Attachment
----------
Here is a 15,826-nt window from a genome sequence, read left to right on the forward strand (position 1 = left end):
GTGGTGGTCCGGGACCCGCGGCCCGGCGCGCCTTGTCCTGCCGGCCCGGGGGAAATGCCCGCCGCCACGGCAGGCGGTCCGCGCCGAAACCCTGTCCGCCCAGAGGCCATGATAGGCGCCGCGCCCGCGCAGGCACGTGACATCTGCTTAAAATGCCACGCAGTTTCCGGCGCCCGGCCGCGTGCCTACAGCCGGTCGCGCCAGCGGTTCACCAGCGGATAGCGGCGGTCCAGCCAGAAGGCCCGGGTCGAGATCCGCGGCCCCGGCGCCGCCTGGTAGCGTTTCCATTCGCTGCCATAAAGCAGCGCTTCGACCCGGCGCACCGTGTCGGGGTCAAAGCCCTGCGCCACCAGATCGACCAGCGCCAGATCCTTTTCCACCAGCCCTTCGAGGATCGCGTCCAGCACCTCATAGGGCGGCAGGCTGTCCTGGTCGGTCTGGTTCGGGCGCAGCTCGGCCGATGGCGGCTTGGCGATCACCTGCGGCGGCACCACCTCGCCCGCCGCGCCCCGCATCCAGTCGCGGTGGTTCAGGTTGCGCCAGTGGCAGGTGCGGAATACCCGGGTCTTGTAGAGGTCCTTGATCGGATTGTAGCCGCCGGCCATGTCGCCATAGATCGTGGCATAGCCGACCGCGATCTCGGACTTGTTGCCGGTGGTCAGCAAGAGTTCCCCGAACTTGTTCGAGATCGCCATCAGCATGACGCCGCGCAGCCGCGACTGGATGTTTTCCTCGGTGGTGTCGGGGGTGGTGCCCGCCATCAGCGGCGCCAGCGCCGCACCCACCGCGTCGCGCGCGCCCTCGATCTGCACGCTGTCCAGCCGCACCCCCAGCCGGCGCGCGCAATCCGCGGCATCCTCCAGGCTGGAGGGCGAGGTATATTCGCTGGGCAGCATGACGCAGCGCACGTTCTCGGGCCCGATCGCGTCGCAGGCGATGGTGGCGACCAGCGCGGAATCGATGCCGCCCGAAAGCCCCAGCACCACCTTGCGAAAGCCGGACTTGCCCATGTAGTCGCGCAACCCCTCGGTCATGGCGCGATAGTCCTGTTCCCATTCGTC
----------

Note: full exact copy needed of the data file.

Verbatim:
Here is a 15,826-nt window from a genome sequence, read left to right on the forward strand (position 1 = left end):
GTGGTGGTCCGGGACCCGCGGCCCGGCGCGCCTTGTCCTGCCGGCCCGGGGGAAATGCCCGCCGCCACGGCAGGCGGTCCGCGCCGAAACCCTGTCCGCCCAGAGGCCATGATAGGCGCCGCGCCCGCGCAGGCACGTGACATCTGCTTAAAATGCCACGCAGTTTCCGGCGCCCGGCCGCGTGCCTACAGCCGGTCGCGCCAGCGGTTCACCAGCGGATAGCGGCGGTCCAGCCAGAAGGCCCGGGTCGAGATCCGCGGCCCCGGCGCCGCCTGGTAGCGTTTCCATTCGCTGCCATAAAGCAGCGCTTCGACCCGGCGCACCGTGTCGGGGTCAAAGCCCTGCGCCACCAGATCGACCAGCGCCAGATCCTTTTCCACCAGCCCTTCGAGGATCGCGTCCAGCACCTCATAGGGCGGCAGGCTGTCCTGGTCGGTCTGGTTCGGGCGCAGCTCGGCCGATGGCGGCTTGGCGATCACCTGCGGCGGCACCACCTCGCCCGCCGCGCCCCGCATCCAGTCGCGGTGGTTCAGGTTGCGCCAGTGGCAGGTGCGGAATACCCGGGTCTTGTAGAGGTCCTTGATCGGATTGTAGCCGCCGGCCATGTCGCCATAGATCGTGGCATAGCCGACCGCGATCTCGGACTTGTTGCCGGTGGTCAGCAAGAGTTCCCCGAACTTGTTCGAGATCGCCATCAGCATGACGCCGCGCAGCCGCGACTGGATGTTTTCCTCGGTGGTGTCGGGGGTGGTGCCCGCCATCAGCGGCGCCAGCGCCGCACCCACCGCGTCGCGCGCGCCCTCGATCTGCACGCTGTCCAGCCGCACCCCCAGCCGGCGCGCGCAATCCGCGGCATCCTCCAGGCTGGAGGGCGAGGTATATTCGCTGGGCAGCATGACGCAGCGCACGTTCTCGGGCCCGATCGCGTCGCAGGCGATGGTGGCGACCAGCGCGGAATCGATGCCGCCCGAAAGCCCCAGCACCACCTTGCGAAAGCCGGACTTGCCCATGTAGTCGCGCAACCCCTCGGTCATGGCGCGATAGTCCTGTTCCCATTCGTC